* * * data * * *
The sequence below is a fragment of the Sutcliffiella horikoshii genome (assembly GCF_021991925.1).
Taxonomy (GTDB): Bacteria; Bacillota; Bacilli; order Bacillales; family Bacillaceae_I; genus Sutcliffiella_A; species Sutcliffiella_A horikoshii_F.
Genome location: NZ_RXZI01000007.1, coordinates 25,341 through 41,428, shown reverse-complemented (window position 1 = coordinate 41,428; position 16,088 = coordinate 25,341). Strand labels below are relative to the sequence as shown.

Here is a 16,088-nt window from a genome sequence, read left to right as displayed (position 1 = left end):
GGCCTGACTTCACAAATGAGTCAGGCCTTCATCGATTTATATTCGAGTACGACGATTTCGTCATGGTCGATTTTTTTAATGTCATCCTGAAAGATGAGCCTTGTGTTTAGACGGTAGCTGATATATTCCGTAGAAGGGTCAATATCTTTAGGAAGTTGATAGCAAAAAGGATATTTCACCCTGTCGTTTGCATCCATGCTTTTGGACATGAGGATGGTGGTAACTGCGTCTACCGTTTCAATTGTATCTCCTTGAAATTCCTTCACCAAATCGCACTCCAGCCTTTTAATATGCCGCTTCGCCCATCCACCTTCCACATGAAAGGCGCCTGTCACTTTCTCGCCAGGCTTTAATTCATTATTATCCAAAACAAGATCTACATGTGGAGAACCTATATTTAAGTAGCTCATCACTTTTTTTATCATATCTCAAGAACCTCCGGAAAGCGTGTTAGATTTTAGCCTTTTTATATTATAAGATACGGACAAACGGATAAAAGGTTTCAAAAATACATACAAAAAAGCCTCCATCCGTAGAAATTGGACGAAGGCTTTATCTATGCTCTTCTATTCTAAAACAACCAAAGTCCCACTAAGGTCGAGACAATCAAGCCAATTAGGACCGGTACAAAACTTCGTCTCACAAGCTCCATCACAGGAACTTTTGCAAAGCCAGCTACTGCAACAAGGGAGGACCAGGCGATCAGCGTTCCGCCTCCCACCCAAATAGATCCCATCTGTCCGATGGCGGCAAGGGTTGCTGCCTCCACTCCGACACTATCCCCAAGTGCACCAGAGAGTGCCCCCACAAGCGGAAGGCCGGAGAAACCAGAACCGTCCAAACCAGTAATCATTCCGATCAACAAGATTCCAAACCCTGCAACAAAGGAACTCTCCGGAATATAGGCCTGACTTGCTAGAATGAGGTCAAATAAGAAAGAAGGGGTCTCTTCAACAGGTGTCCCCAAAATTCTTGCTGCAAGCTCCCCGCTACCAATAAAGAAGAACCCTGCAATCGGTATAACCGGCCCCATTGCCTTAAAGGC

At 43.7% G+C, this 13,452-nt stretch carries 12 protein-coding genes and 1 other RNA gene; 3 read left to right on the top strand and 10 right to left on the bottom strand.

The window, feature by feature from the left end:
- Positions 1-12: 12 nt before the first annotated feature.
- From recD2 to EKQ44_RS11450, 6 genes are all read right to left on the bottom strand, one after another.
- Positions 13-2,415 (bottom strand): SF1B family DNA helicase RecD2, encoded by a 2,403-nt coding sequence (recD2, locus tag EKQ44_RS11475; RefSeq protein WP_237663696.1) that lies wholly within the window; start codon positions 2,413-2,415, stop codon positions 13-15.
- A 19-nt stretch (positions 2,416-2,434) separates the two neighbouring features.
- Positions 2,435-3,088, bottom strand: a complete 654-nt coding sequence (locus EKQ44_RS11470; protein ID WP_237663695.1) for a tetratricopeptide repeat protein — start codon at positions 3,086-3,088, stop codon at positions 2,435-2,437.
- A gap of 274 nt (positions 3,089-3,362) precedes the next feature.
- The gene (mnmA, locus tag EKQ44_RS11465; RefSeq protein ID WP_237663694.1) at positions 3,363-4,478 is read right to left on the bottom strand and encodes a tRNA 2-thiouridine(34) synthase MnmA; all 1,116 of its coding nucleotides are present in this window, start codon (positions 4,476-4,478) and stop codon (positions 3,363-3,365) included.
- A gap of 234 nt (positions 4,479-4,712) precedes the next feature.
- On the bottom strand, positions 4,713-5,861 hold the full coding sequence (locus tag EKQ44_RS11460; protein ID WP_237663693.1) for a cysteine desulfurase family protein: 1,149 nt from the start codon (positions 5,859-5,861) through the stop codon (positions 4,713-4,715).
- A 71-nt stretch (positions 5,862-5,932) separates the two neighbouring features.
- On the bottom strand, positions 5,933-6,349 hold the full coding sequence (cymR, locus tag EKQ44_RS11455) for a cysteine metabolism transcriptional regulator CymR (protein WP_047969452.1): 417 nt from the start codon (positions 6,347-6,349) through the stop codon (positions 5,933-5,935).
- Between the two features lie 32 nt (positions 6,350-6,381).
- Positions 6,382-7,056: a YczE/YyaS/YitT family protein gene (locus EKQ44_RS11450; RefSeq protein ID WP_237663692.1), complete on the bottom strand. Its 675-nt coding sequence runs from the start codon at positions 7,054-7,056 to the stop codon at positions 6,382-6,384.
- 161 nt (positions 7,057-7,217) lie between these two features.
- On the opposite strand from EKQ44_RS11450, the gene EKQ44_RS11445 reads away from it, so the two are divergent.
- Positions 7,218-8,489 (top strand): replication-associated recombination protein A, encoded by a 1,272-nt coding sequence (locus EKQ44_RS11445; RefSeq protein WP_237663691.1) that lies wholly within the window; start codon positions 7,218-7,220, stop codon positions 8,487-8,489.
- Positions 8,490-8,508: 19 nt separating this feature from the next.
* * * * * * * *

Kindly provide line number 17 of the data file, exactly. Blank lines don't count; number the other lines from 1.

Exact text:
- A 71-nt stretch (positions 5,862-5,932) separates the two neighbouring features.